As I’ve written before, it’s just not possible to have perfect cybersecurity, but taking a thorough, coordinated approach can reduce your organization’s vulnerabilities.

That starts with assessing risk — making a list of areas that may be targeted by hackers, and determining what your organization can do to shore up its defenses in these areas.

In its latest ransomware guide, CISA offers a free Resource Hub where organizations can find tools like routine scanning for external threats and assessments for phishing and other system vulnerabilities. Organizations who have taken advantage of these free services provided by CISA have found them to be tremendously useful.

Rapid detection and response is arguably more important than preventive measures. Organizations who can rapidly detect an intrusion are able to shut it down, complete an investigation of what happened, shut the hackers out, and recover much more quickly.

Your organization should also have an encrypted, offline backup of its data and conduct routine tests on the backups to make sure they can be accessed in the event of a cyberattack.

Especially in health IT, where multiple vendors may have access to EHR data, it’s important to understand where each entity’s security policies intersect — for example, MEDITECH follows HIPAA guidelines for hosting and accessing patient data, while a cloud services vendor may be responsible for additional encryption measures to support interoperability.

And while these concepts focus on technology, you should always be cognizant of the human factor. Your employees — whether in the clinical or administrative settings — need regular reminders and training to know how to identify threats and alert your IT team so they can respond.

Your staff is your most important asset against cyberattacks; done properly, your organization’s cybersecurity planning can create a “human firewall” against hacking and ransomware.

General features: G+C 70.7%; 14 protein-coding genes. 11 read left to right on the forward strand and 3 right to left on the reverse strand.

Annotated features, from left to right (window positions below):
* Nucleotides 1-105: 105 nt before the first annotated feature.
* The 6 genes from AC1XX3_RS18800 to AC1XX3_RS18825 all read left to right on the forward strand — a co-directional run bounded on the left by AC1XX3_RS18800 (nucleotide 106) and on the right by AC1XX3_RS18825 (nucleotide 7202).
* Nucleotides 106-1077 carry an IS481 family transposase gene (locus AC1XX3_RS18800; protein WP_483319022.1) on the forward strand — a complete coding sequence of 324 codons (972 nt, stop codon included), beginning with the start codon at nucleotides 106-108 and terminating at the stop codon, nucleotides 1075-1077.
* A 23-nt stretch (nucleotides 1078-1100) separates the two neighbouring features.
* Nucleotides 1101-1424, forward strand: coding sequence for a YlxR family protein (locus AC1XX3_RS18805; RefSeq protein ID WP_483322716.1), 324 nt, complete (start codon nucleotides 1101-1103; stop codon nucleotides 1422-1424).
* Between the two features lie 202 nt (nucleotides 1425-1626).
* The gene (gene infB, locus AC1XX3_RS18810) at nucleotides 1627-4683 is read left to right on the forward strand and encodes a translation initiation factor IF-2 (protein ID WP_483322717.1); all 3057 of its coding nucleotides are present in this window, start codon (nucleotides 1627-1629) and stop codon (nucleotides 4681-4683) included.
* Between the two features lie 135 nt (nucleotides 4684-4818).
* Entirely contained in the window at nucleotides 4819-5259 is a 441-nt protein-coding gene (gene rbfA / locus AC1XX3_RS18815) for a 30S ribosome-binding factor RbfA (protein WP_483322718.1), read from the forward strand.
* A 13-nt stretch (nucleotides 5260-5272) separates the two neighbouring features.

Additional cybersecurity resources

Cybercrime may be an ongoing threat to healthcare IT, but with the right preparation and planning, you can ensure that your organization is less of a target for hackers and protects its most important data from attack.


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Topics: Security, Patient Safety

Written by Justin Armstrong, Security Architect, MEDITECH

Justin Armstrong is responsible for the security of MEDITECH applications and platforms, including coordinating critical updates to MEDITECH software and communicating with customers when questions arise about MEDITECH’s security stance. Justin stays up to date on evolving security standards and regulations, best practices, threats, and software vulnerabilities by remaining active in the security community inside and outside of MEDITECH. He is a Certified Information Systems Security Professional (CISSP) and a proud member of the FBI’s InfraGard program as well as (ISC)2, ISSA, the Cyber Health Working Group (CHWG), OWASP, EHRA Privacy and Security Workgroup, and the NH-ISAC. Justin earned a Bachelor of Science in Physics and a Bachelor of Arts in Mathematics from the University of Massachusetts at Amherst. He obtained his Masters in Information Security Leadership at Brandeis University.